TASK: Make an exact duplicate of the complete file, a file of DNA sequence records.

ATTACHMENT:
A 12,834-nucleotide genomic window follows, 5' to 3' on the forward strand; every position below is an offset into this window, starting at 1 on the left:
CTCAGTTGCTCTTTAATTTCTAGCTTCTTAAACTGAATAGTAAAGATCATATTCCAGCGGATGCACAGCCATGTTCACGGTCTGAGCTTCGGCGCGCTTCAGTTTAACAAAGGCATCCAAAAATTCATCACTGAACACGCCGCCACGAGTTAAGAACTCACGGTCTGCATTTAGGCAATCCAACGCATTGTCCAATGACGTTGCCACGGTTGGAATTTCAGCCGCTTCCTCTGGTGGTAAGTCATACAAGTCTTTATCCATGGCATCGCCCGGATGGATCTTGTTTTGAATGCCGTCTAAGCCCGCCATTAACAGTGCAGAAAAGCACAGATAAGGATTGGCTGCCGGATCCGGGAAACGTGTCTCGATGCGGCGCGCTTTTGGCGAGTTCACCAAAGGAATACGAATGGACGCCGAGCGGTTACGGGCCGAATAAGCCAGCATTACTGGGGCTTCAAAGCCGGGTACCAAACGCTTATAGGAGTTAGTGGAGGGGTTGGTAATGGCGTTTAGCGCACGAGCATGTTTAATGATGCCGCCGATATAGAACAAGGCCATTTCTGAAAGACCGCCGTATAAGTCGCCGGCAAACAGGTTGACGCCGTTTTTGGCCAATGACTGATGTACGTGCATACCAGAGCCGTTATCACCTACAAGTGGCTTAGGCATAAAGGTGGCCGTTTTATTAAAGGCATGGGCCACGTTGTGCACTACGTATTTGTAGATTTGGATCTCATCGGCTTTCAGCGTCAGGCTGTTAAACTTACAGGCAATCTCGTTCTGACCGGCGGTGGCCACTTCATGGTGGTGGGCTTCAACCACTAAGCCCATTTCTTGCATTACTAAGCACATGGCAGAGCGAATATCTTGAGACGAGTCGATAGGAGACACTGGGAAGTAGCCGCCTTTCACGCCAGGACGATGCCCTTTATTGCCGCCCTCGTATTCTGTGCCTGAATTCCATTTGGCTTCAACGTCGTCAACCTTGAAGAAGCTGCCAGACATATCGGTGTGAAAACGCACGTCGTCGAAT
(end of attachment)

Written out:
A 12,834-nucleotide genomic window follows, 5' to 3' on the forward strand; every position below is an offset into this window, starting at 1 on the left:
CTCAGTTGCTCTTTAATTTCTAGCTTCTTAAACTGAATAGTAAAGATCATATTCCAGCGGATGCACAGCCATGTTCACGGTCTGAGCTTCGGCGCGCTTCAGTTTAACAAAGGCATCCAAAAATTCATCACTGAACACGCCGCCACGAGTTAAGAACTCACGGTCTGCATTTAGGCAATCCAACGCATTGTCCAATGACGTTGCCACGGTTGGAATTTCAGCCGCTTCCTCTGGTGGTAAGTCATACAAGTCTTTATCCATGGCATCGCCCGGATGGATCTTGTTTTGAATGCCGTCTAAGCCCGCCATTAACAGTGCAGAAAAGCACAGATAAGGATTGGCTGCCGGATCCGGGAAACGTGTCTCGATGCGGCGCGCTTTTGGCGAGTTCACCAAAGGAATACGAATGGACGCCGAGCGGTTACGGGCCGAATAAGCCAGCATTACTGGGGCTTCAAAGCCGGGTACCAAACGCTTATAGGAGTTAGTGGAGGGGTTGGTAATGGCGTTTAGCGCACGAGCATGTTTAATGATGCCGCCGATATAGAACAAGGCCATTTCTGAAAGACCGCCGTATAAGTCGCCGGCAAACAGGTTGACGCCGTTTTTGGCCAATGACTGATGTACGTGCATACCAGAGCCGTTATCACCTACAAGTGGCTTAGGCATAAAGGTGGCCGTTTTATTAAAGGCATGGGCCACGTTGTGCACTACGTATTTGTAGATTTGGATCTCATCGGCTTTCAGCGTCAGGCTGTTAAACTTACAGGCAATCTCGTTCTGACCGGCGGTGGCCACTTCATGGTGGTGGGCTTCAACCACTAAGCCCATTTCTTGCATTACTAAGCACATGGCAGAGCGAATATCTTGAGACGAGTCGATAGGAGACACTGGGAAGTAGCCGCCTTTCACGCCAGGACGATGCCCTTTATTGCCGCCCTCGTATTCTGTGCCTGAATTCCATTTGGCTTCAACGTCGTCAACCTTGAAGAAGCTGCCAGACATATCGGTGTGAAAACGCACGTCGTCGAAT